On the afternoon of January 8th, a small group of journalists and scientists headed north from downtown Austin, the venue for 219th meeting of the American Astronomical Society, to the University of Texas campus. There we learned about HETDEX, the Hobby-Eberly Telescope Dark Energy Experiment, which David Lambert, the director of McDonald Observatory, introduced as the first major effort to "map the evolution of dark energy as a function of time."
The universe has been expanding since the Big Bang, but observations in the last couple of decades show that this expansion is accelerating, rather than slowing down. Dark energy was first postulated in 1992 as the hypothetical force that causes this stepped-up expansion. Calculations suggest that it constitutes about three-fourths of the energy in the universe — yet remains one of the least understood scientific phenomena.
Over three years, HETDEX will plot the three-dimensional positions of one million galaxies at different eras of the distant past, which astronomers will use to calculate how fast "normal" (baryonic) matter has been drifting apart since the Big Bang. In the process, the experiment will help generate what could be the grandest map of the universe yet.
"Humans have always been cartographers," says Gary Hill, the experiment's principle investigator. "This is the biggest map you're going to get."
HETDEX is not meant to answer all questions on the nature of dark energy, but it should eliminate a few theories and narrow the possibilities of what this phenomenon could be. Hill and his colleagues are looking for evidence of baryonic acoustic oscillations — "sound waves" that rippled through the hot plasma that pervaded space in the first 400,000 years after the Big Bang. Cosmologists think that when the universe began to cool, these perturbations left an impression, much like the crests and troughs created by a stone thrown into a pond, that the HETDEX team now hopes to chart spectroscopically. Dusting these ancient "fingerprints" should give the team an idea of how fast the early universe expanded, and the rate of its acceleration since.
The heart of this experiment is a new device called VIRUS, short for Visible Integral-Field Replicate Unit Spectrograph. Each VIRUS is made of 230 fiber-optic cables that feed light from a small part of the sky into a spectrograph. "It can be built on an assembly line," jokes Hill. "We are catching up with Henry Ford here."
HETDEX will eventually utilize 145 VIRUS assemblies to scan 400 square degrees of sky covering most of the Big Dipper — 2,000 times the area of the full Moon. While VIRUSes could work with any telescope in the world, the chosen scope for this experiment is the Hobby-Eberly Telescope at McDonald's Observatory.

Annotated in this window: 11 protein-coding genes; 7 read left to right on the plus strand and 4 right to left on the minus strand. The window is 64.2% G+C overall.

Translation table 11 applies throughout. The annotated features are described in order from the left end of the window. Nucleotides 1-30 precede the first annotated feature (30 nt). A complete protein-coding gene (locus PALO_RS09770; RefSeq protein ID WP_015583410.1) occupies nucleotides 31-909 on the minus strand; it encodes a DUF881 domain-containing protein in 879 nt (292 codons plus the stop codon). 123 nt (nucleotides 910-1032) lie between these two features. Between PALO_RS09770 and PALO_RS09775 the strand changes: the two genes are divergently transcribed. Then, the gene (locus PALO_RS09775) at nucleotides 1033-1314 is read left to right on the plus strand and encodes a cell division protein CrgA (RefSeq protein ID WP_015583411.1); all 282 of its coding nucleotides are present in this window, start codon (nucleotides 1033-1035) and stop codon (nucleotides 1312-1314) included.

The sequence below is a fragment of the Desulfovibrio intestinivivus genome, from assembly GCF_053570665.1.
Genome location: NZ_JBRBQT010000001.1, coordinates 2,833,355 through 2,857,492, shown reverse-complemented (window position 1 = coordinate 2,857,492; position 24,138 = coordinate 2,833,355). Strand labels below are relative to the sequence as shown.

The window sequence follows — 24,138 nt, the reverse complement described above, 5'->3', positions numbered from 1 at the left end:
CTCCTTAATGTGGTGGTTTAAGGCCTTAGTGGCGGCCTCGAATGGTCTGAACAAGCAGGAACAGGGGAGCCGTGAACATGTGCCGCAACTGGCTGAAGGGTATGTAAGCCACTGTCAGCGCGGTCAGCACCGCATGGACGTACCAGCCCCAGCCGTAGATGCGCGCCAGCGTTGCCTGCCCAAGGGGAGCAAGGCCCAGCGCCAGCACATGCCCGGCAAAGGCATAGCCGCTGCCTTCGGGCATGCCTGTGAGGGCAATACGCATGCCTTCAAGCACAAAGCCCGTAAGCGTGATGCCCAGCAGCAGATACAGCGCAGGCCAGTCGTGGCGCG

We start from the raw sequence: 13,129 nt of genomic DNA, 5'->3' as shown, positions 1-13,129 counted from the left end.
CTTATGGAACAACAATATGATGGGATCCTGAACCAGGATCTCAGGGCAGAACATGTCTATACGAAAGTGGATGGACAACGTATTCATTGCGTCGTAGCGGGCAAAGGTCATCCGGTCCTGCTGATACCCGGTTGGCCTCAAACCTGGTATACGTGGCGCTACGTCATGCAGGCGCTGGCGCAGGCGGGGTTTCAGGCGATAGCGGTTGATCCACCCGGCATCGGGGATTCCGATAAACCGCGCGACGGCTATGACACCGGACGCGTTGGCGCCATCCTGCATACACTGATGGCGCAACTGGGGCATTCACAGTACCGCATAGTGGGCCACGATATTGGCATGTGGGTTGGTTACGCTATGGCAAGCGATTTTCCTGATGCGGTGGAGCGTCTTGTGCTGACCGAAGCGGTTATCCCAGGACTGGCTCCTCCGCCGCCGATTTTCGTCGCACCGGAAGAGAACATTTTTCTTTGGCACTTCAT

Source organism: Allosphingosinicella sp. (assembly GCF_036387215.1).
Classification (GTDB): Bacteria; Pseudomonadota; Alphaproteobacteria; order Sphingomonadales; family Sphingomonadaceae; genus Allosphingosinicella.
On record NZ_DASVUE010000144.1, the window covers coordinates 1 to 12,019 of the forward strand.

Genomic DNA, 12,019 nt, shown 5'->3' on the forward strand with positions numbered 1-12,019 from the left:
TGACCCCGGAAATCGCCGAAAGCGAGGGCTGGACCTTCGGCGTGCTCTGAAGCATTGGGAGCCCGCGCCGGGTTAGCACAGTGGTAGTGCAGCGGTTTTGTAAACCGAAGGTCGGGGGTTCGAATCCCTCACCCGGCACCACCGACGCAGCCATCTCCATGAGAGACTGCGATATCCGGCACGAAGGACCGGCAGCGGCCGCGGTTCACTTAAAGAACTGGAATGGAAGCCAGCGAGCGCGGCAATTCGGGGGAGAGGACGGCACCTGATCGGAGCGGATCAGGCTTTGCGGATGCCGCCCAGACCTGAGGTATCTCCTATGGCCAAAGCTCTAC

The giant scope has an unorthodox design that is well-suited for spectroscopy. Its segmented primary mirror, measuring 36 by 32 feet (11 by 10 m), is technically the largest in the world. But only a portion of its light can be focused on the tracker that rides above it, giving the HET an effective aperture of 9.2 m that ranks fourth in size worldwide.
To map dark energy, the telescope is undergoing a makeover to deliver a wider field and to accommodate all those VIRUSes. The tracker now sits in a garage on the Austin campus, looking like a mere scaffold without the silver-coated relay mirrors that are now being polished at the University of Arizona in Tucson. The light from the primary, the team explains, will bounce off four other mirrors before it is fed to the VIRUSes. The base of the tracker is also being modified to support the weight of these four mirrors and 34,000 fiber-optic cables.
The entire unit will be dismantled and shipped to the McDonald Observatory sometime in June this year. Then the team will correct optical errors, and program the on 140 new-moon nights over a 3-year period. On days the HETDEX team is not tracking down evidence for dark energy, other research teams will be able to use the VIRUSes, which will become permanent additions.
Two data pipelines, quite aptly named Vaccine and Cure, will process the ginormous amount of data collected using these VIRUSes. They will look for the Lyman-alpha emission line of hydrogen, which will help them chart the position of a galaxy as a function of space and time. Lyman alpha has an ultraviolet wavelength of 121.5 nanometers, but the target galaxies are so far away that their emissions are redshifted to blue and green portions of the visible-light spectrum.
The team hopes to have its first results four years from now. Hill also hinted at a possible citizen-science project along the lines of Galaxy Zoo that might find a use for the data beyond HETDEX's goals.
Both HETDEX and its goals seem like wild science fiction, and at times our 1½-hour briefing felt more like a Steven Spielberg movie than astronomical research. But this unique undertaking in forensic astronomy is very real, and very promising. In four years dark energy may not be so dark after all.